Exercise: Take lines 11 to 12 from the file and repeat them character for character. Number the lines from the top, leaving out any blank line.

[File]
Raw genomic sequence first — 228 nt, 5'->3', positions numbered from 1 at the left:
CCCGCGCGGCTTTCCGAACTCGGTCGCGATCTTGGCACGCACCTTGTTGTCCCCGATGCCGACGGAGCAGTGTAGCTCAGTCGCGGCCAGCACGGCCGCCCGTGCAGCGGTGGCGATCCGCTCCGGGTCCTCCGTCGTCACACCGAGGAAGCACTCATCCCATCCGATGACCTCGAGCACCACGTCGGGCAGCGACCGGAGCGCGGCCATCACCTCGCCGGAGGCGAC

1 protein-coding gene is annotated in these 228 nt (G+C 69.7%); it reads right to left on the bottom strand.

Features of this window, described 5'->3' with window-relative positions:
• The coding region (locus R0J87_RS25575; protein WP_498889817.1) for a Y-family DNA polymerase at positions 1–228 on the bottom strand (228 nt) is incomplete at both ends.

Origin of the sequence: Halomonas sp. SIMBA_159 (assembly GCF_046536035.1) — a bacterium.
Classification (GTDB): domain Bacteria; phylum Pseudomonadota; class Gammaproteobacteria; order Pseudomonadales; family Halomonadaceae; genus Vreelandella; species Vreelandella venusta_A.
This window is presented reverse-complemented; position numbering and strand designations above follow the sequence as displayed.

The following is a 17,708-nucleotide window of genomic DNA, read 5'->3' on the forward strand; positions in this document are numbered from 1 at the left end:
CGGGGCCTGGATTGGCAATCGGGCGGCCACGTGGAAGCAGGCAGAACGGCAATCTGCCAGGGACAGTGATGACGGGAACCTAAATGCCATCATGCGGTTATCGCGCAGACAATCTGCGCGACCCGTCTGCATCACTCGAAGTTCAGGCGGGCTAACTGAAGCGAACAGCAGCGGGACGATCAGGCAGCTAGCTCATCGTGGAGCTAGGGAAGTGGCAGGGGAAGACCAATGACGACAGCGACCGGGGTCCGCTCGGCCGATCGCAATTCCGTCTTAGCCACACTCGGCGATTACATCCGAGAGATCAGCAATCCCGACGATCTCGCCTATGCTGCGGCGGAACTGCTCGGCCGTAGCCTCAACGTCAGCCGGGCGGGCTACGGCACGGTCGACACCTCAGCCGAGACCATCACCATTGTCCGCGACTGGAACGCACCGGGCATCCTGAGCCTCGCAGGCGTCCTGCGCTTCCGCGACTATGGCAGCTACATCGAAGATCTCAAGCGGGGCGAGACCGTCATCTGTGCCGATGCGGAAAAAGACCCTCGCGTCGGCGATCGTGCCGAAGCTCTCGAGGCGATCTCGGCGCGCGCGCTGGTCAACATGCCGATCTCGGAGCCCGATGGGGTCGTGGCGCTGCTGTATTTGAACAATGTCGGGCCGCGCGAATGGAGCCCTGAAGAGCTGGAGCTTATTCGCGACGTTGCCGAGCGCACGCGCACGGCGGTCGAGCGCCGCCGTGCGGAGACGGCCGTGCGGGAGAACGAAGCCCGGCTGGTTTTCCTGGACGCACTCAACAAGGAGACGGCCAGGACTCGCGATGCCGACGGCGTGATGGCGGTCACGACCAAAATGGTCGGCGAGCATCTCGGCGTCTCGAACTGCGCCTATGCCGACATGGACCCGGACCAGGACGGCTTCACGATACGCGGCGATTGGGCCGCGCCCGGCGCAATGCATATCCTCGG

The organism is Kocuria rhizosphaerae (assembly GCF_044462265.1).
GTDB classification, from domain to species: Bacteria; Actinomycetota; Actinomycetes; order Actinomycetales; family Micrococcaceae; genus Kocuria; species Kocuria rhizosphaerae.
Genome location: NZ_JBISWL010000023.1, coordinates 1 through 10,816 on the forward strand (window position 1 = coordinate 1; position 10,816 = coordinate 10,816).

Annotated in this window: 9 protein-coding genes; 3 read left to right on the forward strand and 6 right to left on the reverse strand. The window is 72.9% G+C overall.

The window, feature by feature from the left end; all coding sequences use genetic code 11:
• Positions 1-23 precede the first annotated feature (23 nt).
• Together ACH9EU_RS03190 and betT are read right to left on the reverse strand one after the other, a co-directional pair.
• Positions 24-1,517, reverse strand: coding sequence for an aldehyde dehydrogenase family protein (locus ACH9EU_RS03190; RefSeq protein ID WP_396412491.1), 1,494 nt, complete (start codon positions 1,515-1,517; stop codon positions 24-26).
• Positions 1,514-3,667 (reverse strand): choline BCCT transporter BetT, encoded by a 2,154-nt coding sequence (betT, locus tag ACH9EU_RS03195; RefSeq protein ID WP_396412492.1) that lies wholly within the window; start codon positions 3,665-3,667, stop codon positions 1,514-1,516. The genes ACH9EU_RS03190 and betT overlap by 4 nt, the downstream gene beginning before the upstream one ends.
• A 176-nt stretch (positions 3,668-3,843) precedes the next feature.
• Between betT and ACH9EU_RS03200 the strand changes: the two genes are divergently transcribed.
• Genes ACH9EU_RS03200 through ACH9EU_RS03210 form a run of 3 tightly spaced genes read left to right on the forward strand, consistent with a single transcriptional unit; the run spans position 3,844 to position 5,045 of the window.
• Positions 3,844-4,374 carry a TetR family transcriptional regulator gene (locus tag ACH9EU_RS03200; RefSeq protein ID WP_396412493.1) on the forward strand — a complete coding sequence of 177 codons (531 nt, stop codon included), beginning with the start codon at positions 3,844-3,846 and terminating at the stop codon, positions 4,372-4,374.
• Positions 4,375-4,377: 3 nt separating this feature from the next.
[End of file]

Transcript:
The organism is Kocuria rhizosphaerae (assembly GCF_044462265.1).
GTDB classification, from domain to species: Bacteria; Actinomycetota; Actinomycetes; order Actinomycetales; family Micrococcaceae; genus Kocuria; species Kocuria rhizosphaerae.